PC government would index seniors' benefit and review income support, Wakeham says

PC Leader Tony Wakeham was all smiles speaking with reporters on Tuesday, saying the byelection win is a sign that residents of Newfoundland and Labrador want change.  (Curtis Hicks/CBC - image credit)
PC Leader Tony Wakeham was all smiles speaking with reporters on Tuesday, saying the byelection win is a sign that residents of Newfoundland and Labrador want change. (Curtis Hicks/CBC - image credit)
PC Leader Tony Wakeham was all smiles speaking with reporters on Tuesday, saying the byelection win is a sign that residents of Newfoundland and Labrador want change.
PC Leader Tony Wakeham was all smiles speaking with reporters on Tuesday, saying the byelection win is a sign that residents of Newfoundland and Labrador want change.

PC Leader Tony Wakeham is promising to index income support and the seniors benefit to inflation if the Newfoundland and Labrador government turns blue in the next election. (Curtis Hicks/CBC)

PC Leader Tony Wakeham promises to index the seniors' benefit to inflation, if the government turns blue in the upcoming provincial election.

Wakeham is also promising a thorough review of income supports, as well as a cost-benefit analysis of every fee and tax that government charges.

"I think what we ought to be doing is making sure that the most vulnerable people in our province are looked after," Wakeham told CBC News.

Wakeham's promise comes as many people in Newfoundland and Labrador grapple with spikes in the cost of living, with Wakeham adding that the middle class are also struggling.

Wakeham said many people with middle-class incomes are concerned about being able to afford their mortgage renewal. Others cannot find or afford to rent an apartment.

In combination with the cost of groceries and the tax on sugar-sweetened drinks —  a frequent point of criticism from the PCs, who consistently attack the "sugar tax" — Wakeham wants to see the province take further action to help ordinary people.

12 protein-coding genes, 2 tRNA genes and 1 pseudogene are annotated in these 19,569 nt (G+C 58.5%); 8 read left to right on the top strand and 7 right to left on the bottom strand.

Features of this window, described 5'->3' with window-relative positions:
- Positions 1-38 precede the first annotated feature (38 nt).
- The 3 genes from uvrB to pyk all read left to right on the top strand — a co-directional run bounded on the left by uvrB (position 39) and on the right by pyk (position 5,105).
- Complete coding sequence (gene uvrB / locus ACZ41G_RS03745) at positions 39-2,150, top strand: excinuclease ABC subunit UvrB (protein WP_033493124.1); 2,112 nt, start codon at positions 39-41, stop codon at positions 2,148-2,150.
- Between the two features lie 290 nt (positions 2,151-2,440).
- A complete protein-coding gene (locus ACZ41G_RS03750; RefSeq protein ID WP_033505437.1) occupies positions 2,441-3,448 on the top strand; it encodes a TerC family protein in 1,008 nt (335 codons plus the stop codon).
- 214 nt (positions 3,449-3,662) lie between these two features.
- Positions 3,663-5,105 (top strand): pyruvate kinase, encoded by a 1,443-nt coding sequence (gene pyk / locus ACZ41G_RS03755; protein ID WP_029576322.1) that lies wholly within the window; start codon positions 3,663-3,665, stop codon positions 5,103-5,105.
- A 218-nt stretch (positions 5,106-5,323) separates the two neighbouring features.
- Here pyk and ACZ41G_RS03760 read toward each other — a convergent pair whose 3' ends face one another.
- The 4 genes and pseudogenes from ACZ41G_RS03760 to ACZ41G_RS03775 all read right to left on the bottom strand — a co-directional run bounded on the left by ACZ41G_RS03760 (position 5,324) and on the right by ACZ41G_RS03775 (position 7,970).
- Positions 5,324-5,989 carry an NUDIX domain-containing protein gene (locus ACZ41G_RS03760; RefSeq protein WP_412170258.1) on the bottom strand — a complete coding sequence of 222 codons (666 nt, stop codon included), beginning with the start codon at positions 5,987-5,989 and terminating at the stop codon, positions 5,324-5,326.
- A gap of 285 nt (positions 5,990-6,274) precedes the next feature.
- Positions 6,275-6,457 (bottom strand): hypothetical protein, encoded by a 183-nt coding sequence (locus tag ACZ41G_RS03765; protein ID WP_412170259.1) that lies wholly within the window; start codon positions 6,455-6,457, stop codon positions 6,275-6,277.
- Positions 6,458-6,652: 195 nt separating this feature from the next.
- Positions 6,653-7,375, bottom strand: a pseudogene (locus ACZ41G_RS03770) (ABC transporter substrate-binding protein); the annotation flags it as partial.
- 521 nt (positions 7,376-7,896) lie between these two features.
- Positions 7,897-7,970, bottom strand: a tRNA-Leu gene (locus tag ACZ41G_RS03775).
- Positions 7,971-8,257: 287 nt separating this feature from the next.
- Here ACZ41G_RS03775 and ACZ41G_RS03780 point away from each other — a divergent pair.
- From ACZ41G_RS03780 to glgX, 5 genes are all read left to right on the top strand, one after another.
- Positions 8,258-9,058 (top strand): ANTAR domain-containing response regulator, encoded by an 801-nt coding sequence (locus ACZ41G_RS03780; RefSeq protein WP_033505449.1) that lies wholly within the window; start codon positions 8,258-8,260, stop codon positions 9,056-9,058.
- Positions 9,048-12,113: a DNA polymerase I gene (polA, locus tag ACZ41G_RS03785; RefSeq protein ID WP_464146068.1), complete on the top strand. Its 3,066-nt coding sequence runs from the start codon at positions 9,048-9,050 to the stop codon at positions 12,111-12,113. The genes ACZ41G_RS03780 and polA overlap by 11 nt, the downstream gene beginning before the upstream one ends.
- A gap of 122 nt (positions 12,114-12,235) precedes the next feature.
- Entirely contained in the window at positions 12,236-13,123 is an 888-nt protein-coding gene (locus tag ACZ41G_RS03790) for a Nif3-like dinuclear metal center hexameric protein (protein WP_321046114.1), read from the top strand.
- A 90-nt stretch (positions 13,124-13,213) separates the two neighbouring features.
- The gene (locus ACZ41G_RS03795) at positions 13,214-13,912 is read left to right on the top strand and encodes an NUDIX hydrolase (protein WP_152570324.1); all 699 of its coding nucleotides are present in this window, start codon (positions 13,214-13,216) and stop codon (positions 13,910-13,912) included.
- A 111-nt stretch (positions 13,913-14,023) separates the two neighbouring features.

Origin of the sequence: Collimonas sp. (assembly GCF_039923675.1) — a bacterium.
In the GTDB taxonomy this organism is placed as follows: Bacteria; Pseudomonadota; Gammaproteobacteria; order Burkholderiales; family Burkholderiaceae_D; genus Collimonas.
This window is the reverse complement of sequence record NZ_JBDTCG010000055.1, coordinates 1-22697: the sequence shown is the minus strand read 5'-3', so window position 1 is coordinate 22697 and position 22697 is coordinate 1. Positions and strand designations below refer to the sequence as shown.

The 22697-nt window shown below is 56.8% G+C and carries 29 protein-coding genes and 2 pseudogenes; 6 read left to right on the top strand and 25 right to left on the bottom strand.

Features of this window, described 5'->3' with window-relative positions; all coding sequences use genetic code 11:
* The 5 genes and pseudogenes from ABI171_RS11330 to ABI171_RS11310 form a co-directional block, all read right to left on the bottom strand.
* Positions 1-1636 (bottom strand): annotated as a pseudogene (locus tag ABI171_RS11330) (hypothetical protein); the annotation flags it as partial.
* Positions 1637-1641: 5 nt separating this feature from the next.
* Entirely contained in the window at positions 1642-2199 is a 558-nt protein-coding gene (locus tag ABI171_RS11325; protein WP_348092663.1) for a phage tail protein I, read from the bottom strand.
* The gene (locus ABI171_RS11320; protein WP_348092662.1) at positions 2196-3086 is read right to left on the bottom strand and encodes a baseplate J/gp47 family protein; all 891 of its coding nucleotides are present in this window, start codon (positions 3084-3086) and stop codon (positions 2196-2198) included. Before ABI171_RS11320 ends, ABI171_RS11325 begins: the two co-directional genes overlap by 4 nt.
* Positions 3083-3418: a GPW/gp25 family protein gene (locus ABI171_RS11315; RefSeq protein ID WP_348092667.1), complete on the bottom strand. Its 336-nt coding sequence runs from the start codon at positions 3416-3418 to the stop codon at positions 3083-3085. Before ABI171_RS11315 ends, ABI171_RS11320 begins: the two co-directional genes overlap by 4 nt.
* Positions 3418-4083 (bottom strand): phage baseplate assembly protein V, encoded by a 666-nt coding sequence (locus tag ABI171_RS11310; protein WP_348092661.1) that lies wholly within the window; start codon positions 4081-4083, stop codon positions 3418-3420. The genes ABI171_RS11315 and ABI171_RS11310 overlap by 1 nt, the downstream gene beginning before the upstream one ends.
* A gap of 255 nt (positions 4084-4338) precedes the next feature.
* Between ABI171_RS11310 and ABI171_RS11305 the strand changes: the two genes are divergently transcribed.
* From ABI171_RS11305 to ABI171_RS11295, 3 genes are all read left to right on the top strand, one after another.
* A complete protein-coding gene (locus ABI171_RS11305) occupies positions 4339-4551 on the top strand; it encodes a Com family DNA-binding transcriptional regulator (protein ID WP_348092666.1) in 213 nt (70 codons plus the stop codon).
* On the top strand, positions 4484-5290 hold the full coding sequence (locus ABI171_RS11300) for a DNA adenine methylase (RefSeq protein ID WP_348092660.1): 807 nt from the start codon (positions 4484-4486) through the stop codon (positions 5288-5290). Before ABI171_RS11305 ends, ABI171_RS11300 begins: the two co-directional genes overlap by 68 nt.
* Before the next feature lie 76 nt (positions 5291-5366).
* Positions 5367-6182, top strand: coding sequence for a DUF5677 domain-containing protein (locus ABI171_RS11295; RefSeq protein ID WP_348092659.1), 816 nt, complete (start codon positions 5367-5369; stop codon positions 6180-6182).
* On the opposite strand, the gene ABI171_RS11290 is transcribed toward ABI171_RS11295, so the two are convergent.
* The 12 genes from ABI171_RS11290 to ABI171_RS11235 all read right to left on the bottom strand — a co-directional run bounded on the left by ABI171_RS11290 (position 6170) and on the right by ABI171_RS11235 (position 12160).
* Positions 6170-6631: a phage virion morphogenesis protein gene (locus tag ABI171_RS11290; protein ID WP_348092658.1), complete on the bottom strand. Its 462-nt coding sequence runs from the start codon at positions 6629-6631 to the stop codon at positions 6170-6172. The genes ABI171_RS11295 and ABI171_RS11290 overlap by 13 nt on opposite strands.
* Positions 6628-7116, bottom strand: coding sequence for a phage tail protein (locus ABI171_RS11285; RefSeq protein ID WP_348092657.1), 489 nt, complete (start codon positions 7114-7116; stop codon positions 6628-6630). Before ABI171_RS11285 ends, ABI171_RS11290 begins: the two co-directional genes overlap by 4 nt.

"We want to achieve and actually help people instead of simply just taking around and making announcements. That's the whole problem here."

Benefit aimed at lower-income seniors

Indexing the seniors' benefit to inflation would increase the amount of money older residents receive from monthly benefits.

The seniors' benefit is currently as high as $1,516, payable to individuals with a net family income up to $29,402, according to the Department of Finance. The benefit is gradually phases out as income increases, up to $42,404.

"We would indeed index the seniors' benefit to inflation. We've committed to doing that and we will certainly turn around and do the same thing when it comes to all the other programs and services we offer," Wakeham said.

Taxpayers would foot the bill for inflation indexing, but Wakeham indicated that if done, it shouldn't be noticeable.

He said the party would review every fee and tax the province currently charges to avoid over-taxing people.

"It's not about spending more money, it's about choices," he said.

For example, the province has a second premier's office in Grand Falls-Windsor. Wakeham said this office has cost the province nearly $1 million in four years.

"That's $1 million that maybe that could have been used for food banks."

The province's projected expenses for budget 2024 are $10.4 billion. Wakeham doesn't intend to change the $10 billion budget figure if he takes office. Instead, he wants to reallocate funds to put money back in taxpayers pockets.

"I will always choose the people in Newfoundland and Labrador," Wakeham said.

Download our free CBC News app to sign up for push alerts for CBC Newfoundland and Labrador. Click here to visit our landing page.